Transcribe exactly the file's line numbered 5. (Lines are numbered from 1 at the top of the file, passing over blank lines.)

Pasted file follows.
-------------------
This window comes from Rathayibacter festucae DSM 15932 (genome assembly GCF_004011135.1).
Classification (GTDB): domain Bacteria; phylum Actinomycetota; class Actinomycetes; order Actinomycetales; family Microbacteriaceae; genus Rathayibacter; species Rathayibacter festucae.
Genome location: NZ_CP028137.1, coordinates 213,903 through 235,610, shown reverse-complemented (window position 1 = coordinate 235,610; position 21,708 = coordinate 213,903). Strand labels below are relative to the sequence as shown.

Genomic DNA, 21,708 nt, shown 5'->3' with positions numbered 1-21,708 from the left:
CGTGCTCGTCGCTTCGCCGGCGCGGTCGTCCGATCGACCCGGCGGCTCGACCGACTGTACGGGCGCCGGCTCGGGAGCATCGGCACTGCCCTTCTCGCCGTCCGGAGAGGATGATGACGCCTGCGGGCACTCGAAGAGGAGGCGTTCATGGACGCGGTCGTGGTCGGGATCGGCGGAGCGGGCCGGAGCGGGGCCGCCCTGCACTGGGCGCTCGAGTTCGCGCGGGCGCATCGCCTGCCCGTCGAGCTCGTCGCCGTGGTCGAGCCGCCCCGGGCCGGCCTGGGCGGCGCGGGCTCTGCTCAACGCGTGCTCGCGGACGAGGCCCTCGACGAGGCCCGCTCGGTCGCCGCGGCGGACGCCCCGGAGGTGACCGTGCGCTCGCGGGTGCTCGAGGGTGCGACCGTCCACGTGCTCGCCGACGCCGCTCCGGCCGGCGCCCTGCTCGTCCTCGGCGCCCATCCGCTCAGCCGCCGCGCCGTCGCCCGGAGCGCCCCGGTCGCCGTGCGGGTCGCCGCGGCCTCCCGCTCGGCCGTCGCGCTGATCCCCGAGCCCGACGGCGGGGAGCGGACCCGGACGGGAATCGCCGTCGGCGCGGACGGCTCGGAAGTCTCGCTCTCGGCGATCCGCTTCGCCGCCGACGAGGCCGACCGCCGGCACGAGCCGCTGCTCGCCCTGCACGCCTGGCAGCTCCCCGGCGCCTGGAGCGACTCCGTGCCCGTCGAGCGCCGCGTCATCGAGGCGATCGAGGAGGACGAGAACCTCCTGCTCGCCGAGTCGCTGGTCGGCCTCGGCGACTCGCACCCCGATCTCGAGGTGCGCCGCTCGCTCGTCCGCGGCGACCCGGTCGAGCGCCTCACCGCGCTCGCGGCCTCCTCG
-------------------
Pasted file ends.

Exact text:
CGTGCTCGTCGCTTCGCCGGCGCGGTCGTCCGATCGACCCGGCGGCTCGACCGACTGTACGGGCGCCGGCTCGGGAGCATCGGCACTGCCCTTCTCGCCGTCCGGAGAGGATGATGACGCCTGCGGGCACTCGAAGAGGAGGCGTTCATGGACGCGGTCGTGGTCGGGATCGGCGGAGCGGGCCGGAGCGGGGCCGCCCTGCACTGGGCGCTCGAGTTCGCGCGGGCGCATCGCCTGCCCGTCGAGCTCGTCGCCGTGGTCGAGCCGCCCCGGGCCGGCCTGGGCGGCGCGGGCTCTGCTCAACGCGTGCTCGCGGACGAGGCCCTCGACGAGGCCCGCTCGGTCGCCGCGGCGGACGCCCCGGAGGTGACCGTGCGCTCGCGGGTGCTCGAGGGTGCGACCGTCCACGTGCTCGCCGACGCCGCTCCGGCCGGCGCCCTGCTCGTCCTCGGCGCCCATCCGCTCAGCCGCCGCGCCGTCGCCCGGAGCGCCCCGGTCGCCGTGCGGGTCGCCGCGGCCTCCCGCTCGGCCGTCGCGCTGATCCCCGAGCCCGACGGCGGGGAGCGGACCCGGACGGGAATCGCCGTCGGCGCGGACGGCTCGGAAGTCTCGCTCTCGGCGATCCGCTTCGCCGCCGACGAGGCCGACCGCCGGCACGAGCCGCTGCTCGCCCTGCACGCCTGGCAGCTCCCCGGCGCCTGGAGCGACTCCGTGCCCGTCGAGCGCCGCGTCATCGAGGCGATCGAGGAGGACGAGAACCTCCTGCTCGCCGAGTCGCTGGTCGGCCTCGGCGACTCGCACCCCGATCTCGAGGTGCGCCGCTCGCTCGTCCGCGGCGACCCGGTCGAGCGCCTCACCGCGCTCGCGGCCTCCTCG